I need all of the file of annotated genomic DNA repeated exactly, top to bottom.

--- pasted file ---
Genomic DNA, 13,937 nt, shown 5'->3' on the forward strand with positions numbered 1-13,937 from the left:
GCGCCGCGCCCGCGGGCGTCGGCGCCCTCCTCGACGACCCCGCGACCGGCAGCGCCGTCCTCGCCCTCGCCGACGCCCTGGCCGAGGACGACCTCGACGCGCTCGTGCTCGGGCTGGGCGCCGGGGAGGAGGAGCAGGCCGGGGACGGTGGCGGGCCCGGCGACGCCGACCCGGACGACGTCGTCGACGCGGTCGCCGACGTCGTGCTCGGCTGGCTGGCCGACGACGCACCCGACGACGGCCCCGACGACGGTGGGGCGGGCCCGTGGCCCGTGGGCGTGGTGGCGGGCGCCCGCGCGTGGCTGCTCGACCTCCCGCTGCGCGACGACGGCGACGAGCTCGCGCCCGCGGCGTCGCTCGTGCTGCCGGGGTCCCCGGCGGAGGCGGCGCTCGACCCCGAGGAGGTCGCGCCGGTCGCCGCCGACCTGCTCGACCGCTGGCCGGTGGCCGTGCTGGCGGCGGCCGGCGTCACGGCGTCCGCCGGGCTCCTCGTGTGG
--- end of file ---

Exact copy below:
Genomic DNA, 13,937 nt, shown 5'->3' on the forward strand with positions numbered 1-13,937 from the left:
GCGCCGCGCCCGCGGGCGTCGGCGCCCTCCTCGACGACCCCGCGACCGGCAGCGCCGTCCTCGCCCTCGCCGACGCCCTGGCCGAGGACGACCTCGACGCGCTCGTGCTCGGGCTGGGCGCCGGGGAGGAGGAGCAGGCCGGGGACGGTGGCGGGCCCGGCGACGCCGACCCGGACGACGTCGTCGACGCGGTCGCCGACGTCGTGCTCGGCTGGCTGGCCGACGACGCACCCGACGACGGCCCCGACGACGGTGGGGCGGGCCCGTGGCCCGTGGGCGTGGTGGCGGGCGCCCGCGCGTGGCTGCTCGACCTCCCGCTGCGCGACGACGGCGACGAGCTCGCGCCCGCGGCGTCGCTCGTGCTGCCGGGGTCCCCGGCGGAGGCGGCGCTCGACCCCGAGGAGGTCGCGCCGGTCGCCGCCGACCTGCTCGACCGCTGGCCGGTGGCCGTGCTGGCGGCGGCCGGCGTCACGGCGTCCGCCGGGCTCCTCGTGTGG